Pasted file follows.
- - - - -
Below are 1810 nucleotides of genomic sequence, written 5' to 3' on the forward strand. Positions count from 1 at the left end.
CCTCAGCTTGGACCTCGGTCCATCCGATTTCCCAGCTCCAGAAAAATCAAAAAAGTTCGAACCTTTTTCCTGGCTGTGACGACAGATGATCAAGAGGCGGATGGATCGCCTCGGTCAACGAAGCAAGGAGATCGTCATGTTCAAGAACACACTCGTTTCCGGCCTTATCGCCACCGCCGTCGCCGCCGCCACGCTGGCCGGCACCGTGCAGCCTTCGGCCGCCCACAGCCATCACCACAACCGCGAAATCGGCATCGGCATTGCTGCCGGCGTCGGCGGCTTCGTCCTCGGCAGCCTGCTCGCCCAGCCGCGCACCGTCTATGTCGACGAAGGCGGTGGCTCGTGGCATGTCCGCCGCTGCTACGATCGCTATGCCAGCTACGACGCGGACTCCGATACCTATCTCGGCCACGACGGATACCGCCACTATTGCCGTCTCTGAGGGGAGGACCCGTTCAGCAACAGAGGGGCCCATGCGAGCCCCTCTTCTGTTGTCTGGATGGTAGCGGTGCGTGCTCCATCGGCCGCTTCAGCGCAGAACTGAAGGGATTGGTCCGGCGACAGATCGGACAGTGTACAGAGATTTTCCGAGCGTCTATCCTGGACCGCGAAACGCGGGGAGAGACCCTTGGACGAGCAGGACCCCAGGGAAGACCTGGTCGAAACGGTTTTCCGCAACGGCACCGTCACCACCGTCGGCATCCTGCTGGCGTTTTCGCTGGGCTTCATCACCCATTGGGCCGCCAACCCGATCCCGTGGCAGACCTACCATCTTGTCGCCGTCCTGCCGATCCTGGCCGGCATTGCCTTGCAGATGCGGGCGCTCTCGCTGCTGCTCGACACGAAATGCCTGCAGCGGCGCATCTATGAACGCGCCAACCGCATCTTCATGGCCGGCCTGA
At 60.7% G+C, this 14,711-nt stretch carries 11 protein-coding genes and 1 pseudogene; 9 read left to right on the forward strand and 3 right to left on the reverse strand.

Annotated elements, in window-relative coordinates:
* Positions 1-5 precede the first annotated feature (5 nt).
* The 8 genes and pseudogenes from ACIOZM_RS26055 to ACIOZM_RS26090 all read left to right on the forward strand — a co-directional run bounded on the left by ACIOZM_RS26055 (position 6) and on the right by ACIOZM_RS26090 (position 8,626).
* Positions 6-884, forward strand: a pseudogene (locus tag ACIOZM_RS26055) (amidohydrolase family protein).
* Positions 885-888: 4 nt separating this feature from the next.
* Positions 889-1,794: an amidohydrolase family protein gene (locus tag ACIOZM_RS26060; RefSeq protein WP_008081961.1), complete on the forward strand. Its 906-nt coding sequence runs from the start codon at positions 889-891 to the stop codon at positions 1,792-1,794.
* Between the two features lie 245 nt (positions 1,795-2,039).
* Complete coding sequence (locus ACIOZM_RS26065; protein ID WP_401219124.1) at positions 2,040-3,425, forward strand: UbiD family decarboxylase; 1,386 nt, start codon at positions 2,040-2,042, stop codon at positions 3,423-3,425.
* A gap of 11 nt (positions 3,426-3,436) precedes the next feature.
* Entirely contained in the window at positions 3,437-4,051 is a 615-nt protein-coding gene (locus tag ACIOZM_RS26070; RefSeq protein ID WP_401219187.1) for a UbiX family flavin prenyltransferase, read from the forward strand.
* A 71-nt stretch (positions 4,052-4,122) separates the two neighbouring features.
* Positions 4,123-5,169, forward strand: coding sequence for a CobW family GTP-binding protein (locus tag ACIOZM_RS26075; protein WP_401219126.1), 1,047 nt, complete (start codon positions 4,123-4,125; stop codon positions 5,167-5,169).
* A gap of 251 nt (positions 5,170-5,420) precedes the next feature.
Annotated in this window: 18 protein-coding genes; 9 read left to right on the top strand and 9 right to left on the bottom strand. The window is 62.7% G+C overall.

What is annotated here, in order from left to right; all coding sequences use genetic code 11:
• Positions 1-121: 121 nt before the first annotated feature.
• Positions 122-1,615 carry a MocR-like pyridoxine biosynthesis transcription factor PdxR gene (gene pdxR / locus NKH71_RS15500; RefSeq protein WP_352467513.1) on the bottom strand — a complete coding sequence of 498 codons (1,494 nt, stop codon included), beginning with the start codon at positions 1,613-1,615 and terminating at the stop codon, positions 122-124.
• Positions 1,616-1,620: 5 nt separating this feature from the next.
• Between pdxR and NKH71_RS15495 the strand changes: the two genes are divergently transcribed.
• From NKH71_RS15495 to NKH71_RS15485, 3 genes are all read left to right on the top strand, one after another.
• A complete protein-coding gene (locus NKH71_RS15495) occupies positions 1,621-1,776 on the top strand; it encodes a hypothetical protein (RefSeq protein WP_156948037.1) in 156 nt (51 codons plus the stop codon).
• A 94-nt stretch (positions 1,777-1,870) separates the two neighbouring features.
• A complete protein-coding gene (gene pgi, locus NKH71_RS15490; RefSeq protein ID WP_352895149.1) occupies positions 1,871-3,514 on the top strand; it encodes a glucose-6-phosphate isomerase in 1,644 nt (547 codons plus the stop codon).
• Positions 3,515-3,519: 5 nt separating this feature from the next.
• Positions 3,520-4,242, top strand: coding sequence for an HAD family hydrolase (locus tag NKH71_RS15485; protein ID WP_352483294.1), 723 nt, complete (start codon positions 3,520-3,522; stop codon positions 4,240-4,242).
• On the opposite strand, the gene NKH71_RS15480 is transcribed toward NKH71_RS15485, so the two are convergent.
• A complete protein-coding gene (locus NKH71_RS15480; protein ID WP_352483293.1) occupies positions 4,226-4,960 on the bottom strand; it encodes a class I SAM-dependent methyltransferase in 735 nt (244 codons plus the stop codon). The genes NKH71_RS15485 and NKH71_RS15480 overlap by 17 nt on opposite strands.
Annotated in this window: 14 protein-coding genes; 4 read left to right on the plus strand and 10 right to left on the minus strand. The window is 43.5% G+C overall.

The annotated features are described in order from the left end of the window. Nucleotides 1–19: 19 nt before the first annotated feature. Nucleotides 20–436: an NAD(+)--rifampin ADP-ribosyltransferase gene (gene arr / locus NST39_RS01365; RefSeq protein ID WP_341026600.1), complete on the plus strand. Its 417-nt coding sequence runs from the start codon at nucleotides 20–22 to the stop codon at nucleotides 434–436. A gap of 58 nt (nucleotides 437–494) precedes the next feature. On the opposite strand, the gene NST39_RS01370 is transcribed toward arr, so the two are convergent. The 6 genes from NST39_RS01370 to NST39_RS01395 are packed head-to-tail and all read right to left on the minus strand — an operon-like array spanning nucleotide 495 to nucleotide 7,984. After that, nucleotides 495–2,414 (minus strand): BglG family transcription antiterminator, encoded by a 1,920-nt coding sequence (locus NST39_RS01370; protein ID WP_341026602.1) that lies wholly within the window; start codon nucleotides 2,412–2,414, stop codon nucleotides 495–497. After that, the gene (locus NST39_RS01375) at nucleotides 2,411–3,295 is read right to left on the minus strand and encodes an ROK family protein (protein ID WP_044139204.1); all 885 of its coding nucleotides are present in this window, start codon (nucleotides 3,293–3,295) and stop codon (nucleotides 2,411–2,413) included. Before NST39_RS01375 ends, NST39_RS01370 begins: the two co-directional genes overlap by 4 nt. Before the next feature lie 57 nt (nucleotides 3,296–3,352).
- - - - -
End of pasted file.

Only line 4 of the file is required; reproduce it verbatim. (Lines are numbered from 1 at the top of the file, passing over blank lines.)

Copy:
Annotated elements, in window-relative coordinates: